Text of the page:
These releases generated between 1,500 and 2,500 views from readers, worldwide. Since both of these business professionals do a specialized type of service that caters to clients, both nationally and internationally, having a news headline that was read by that many viewers put them into a new orbit for business referrals. This is exactly the type of action you want with a press release.

Apart from that, both releases will act as a bookmark to their websites for the key search terms that describe them. So when people are Googling those terms, they will find them quickly and be able to read their press releases, which will provide further creditability.

If you ever have a question about what constitutes a good reason for doing a press release, or you would like my help in suggesting ways we can angle a press release to bring you more business, I’d be happy to hear from you.

You are also welcome to read the dozens of press releases I have on my web pages. If you need any further information, feel free to reach out to me any time. There’s a reason why I’m called “Writer For Hire.”

Marketing in the Coronavirus Age

Today, I attended a Zoom meeting for business advisors and when I was asked for advice on what marketing strategies to use during the coronavirus age, I stated the following:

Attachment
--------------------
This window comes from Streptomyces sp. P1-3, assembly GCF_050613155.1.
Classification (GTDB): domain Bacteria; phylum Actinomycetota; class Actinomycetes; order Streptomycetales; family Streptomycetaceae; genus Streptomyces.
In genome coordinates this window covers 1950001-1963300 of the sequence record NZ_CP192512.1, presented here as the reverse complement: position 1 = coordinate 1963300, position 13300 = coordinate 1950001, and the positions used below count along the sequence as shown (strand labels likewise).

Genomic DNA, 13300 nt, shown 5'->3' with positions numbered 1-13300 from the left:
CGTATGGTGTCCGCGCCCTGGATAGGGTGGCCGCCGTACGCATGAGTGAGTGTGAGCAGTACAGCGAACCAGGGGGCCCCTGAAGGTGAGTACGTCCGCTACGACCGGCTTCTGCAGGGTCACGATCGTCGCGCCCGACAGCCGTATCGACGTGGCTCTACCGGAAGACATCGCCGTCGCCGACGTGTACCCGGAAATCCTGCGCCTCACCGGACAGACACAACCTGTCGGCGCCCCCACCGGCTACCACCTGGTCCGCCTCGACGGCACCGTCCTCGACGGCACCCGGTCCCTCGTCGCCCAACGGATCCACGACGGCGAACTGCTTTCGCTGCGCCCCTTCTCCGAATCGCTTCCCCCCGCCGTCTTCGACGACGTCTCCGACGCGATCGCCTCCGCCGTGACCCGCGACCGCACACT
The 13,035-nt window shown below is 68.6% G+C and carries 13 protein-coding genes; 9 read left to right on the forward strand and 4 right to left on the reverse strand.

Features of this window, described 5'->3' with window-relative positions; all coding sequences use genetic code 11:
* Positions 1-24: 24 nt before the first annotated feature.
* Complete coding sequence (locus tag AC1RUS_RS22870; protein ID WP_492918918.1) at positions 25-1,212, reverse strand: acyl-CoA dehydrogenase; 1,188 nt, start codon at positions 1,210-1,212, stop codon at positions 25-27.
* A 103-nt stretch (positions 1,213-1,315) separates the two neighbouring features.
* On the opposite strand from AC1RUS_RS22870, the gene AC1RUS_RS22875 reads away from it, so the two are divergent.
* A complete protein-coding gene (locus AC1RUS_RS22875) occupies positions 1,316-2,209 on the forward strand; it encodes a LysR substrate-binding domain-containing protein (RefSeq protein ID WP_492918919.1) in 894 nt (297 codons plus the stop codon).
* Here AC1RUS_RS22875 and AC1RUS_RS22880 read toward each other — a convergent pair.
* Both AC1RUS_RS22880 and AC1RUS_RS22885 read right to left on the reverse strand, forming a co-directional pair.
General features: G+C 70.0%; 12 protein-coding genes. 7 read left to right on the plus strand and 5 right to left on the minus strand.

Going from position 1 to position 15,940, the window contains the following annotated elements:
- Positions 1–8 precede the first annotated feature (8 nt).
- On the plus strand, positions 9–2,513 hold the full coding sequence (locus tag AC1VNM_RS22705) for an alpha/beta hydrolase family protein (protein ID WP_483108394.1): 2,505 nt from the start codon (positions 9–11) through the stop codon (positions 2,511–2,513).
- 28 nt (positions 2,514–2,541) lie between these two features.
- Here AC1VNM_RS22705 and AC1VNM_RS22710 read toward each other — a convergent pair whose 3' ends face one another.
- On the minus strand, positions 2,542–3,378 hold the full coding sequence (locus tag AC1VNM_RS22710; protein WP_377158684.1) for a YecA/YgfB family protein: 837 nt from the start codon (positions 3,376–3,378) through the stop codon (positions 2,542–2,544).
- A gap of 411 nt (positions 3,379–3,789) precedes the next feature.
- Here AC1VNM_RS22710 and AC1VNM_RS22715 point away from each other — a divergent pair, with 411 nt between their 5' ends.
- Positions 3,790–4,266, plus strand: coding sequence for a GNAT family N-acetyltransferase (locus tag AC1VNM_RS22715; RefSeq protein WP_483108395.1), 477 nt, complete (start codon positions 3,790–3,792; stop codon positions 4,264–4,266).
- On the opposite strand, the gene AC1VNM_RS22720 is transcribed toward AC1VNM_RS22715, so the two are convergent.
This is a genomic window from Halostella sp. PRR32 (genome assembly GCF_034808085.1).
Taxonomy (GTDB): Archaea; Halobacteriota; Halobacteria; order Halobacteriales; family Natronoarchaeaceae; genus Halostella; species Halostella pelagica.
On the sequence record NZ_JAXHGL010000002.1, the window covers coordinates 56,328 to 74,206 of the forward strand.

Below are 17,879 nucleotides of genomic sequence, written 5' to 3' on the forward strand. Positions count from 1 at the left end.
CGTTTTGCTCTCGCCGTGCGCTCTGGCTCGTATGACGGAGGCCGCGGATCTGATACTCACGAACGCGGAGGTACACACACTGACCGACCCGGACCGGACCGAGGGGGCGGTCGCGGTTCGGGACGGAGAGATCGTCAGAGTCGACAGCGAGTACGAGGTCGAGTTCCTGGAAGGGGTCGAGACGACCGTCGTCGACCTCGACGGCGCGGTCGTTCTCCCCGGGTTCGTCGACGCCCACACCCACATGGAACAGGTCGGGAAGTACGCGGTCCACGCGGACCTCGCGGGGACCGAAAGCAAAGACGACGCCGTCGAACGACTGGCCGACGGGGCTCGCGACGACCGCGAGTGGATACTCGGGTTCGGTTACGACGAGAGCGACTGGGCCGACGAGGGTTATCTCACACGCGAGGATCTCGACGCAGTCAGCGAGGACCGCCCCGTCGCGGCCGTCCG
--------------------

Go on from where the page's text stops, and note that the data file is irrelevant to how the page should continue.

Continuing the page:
First, make time to post and blog every week on LinkedIn. This is critical now as our online presence is really all we have. What should you write about?

I’m a news journalist so I’m always thinking of ideas for this. To keep it simple, brainstorm with your staff, once a week, and write down what you know about your industry or your business that could be helpful to readers. For instance, share some strategies you are utilizing to make the work you are doing for clients more efficient, more economical, or more valuable.

Second, reach out to current and former clients and take an interest in how they are doing. Find out what resources they may need and offer to connect them with others whom you know. But don’t use this time to “sell” your services. Make it about them, not you. By doing so, you may be able to deepen your relationships beyond just a “service” capacity.

Third, spend time looking at the online presence you currently have. Is your LinkedIn up to date? When was the last time you refreshed your website content? What could you add to what you already have to improve your online materials and make them more reader-friendly?

While many of the business advisors I know are working harder than ever right now, other people are experiencing lots of downtime. See if you can use that downtime efficiently and productively to take on projects that you haven’t had time to do before.